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Used to describe the act of (often wirelessly) controlling another system.

Forms of remote-control

Remote control can be separated in two categories: wired or wireless.

Remote control is different from remote communication in a way that the second device usually does not change the logic and that each signal usually represents an action rather than information.

(In consumer electronics, a remote control is the device to control a TV or set-top box. Also an RC-car is an (often radio) controlled miniature vehicle.)

Wired

A wired remote control system isn't all that different from a regular system. The increased length of wiring might bring in problems though. For long-distance wiring, interference and signal strength might become a real problem. The use of differential signals (RS-422, RS-485) in combination with quality (shielded) twisted pair cables should extend the maximum possible cable length. The use of internet might also be a solid option for wiring remote control systems, but you should be very wary of security risks (and even then, it's still a risk). High-risk applications are "never" connected to the internet.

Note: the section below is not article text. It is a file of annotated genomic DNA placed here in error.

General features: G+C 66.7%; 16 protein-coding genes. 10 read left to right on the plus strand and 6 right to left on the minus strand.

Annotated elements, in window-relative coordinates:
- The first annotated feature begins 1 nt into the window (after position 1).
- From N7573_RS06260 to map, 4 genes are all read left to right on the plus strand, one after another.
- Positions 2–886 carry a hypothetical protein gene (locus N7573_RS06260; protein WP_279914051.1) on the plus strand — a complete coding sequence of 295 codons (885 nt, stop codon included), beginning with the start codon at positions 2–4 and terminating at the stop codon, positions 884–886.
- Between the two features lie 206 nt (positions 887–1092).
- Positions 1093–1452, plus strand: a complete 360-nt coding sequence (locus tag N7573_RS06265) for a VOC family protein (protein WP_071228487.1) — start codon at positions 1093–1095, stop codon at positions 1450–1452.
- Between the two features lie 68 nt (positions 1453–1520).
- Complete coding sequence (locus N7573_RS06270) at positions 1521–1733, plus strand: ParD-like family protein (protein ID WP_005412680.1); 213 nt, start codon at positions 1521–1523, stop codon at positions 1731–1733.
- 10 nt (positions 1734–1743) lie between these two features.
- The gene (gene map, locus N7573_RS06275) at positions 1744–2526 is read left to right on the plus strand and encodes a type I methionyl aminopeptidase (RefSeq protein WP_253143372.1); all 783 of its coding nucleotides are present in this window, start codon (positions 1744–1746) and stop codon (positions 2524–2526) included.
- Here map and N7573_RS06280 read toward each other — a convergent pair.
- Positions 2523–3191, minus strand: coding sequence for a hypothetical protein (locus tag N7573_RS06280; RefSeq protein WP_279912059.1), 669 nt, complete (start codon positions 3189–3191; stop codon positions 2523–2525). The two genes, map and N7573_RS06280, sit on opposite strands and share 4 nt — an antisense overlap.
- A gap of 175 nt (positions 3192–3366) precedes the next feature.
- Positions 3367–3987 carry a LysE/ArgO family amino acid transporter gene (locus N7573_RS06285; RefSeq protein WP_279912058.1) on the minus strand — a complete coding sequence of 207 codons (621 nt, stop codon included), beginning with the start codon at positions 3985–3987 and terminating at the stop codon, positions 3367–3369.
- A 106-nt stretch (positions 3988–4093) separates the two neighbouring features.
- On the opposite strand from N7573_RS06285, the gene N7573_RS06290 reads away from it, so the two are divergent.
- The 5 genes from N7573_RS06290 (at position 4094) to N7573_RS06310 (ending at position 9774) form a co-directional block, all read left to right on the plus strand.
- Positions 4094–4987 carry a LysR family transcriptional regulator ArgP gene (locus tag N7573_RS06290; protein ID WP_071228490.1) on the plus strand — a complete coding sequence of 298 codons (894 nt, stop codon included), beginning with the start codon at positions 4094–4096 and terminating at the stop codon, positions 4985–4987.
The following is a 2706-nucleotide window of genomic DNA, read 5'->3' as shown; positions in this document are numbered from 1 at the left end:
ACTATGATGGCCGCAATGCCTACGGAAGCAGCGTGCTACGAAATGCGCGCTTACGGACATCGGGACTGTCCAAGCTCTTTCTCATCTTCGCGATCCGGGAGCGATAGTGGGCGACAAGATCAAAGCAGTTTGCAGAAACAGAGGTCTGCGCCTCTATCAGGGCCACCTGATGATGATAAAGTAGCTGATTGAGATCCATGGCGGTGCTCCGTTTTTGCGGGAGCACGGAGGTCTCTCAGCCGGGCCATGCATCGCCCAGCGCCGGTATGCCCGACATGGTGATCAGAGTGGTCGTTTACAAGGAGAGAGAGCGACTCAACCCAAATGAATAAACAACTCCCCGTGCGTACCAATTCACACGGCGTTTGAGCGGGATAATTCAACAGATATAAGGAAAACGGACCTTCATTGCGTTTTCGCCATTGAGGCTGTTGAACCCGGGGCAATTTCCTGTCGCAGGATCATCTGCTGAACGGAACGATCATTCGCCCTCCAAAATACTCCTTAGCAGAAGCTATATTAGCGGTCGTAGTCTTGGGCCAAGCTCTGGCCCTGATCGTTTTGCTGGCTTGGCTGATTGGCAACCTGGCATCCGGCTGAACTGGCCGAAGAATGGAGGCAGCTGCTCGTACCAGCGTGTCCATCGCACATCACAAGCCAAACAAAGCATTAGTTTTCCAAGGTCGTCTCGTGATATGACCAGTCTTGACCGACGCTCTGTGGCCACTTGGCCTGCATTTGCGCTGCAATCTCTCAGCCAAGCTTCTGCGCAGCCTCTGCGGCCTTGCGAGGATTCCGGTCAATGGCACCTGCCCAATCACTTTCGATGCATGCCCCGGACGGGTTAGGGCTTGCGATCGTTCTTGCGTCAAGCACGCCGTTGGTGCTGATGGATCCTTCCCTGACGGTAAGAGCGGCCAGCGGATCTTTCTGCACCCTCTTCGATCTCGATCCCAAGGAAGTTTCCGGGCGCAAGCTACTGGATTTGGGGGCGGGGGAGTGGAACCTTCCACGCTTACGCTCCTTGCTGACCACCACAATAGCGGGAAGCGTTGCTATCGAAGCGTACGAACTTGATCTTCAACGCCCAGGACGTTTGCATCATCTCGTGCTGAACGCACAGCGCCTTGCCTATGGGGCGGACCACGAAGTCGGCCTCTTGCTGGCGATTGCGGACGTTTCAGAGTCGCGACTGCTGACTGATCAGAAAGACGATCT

Wireless

For setting up a wireless connection, there are several protocols/implementations around.

Such as: Bluetooth (HC-05/06), WiFi (Esp2866), Light/IR, radio signals or magnetics (limited range).

The security of wireless can also be a risk, since the signal could be intercepted/altered.

Directional

Some remote control applications are bi-directional, which means that there is no defined "master" or "slave" device. And that both the devices can control each other.

Related

Remote-control is closely related with:

Remote-interface and remote-communication

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